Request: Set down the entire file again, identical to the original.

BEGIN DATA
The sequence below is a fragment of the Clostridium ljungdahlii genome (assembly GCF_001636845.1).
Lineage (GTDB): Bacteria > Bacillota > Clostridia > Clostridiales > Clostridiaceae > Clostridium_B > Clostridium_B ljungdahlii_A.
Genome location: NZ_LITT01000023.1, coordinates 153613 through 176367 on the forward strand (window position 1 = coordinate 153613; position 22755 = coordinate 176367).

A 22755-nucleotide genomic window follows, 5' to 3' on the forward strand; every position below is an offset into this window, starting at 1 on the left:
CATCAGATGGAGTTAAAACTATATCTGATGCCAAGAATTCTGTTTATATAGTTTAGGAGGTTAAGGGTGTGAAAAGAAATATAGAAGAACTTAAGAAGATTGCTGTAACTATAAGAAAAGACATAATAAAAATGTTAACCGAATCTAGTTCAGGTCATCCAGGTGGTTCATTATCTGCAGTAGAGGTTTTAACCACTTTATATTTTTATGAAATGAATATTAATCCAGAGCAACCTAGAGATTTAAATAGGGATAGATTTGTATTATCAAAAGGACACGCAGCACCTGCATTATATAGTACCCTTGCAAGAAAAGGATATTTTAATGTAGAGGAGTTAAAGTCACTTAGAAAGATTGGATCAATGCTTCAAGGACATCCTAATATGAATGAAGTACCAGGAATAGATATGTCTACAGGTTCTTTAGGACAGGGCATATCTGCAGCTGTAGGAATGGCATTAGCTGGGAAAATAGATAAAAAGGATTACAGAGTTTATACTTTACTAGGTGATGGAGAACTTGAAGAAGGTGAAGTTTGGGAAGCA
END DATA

The sequence below is a fragment of the Clostridium ljungdahlii genome (assembly GCF_001636845.1).
Lineage (GTDB): Bacteria > Bacillota > Clostridia > Clostridiales > Clostridiaceae > Clostridium_B > Clostridium_B ljungdahlii_A.
Genome location: NZ_LITT01000023.1, coordinates 153613 through 176367 on the forward strand (window position 1 = coordinate 153613; position 22755 = coordinate 176367).

A 22755-nucleotide genomic window follows, 5' to 3' on the forward strand; every position below is an offset into this window, starting at 1 on the left:
CATCAGATGGAGTTAAAACTATATCTGATGCCAAGAATTCTGTTTATATAGTTTAGGAGGTTAAGGGTGTGAAAAGAAATATAGAAGAACTTAAGAAGATTGCTGTAACTATAAGAAAAGACATAATAAAAATGTTAACCGAATCTAGTTCAGGTCATCCAGGTGGTTCATTATCTGCAGTAGAGGTTTTAACCACTTTATATTTTTATGAAATGAATATTAATCCAGAGCAACCTAGAGATTTAAATAGGGATAGATTTGTATTATCAAAAGGACACGCAGCACCTGCATTATATAGTACCCTTGCAAGAAAAGGATATTTTAATGTAGAGGAGTTAAAGTCACTTAGAAAGATTGGATCAATGCTTCAAGGACATCCTAATATGAATGAAGTACCAGGAATAGATATGTCTACAGGTTCTTTAGGACAGGGCATATCTGCAGCTGTAGGAATGGCATTAGCTGGGAAAATAGATAAAAAGGATTACAGAGTTTATACTTTACTAGGTGATGGAGAACTTGAAGAAGGTGAAGTTTGGGAAGCA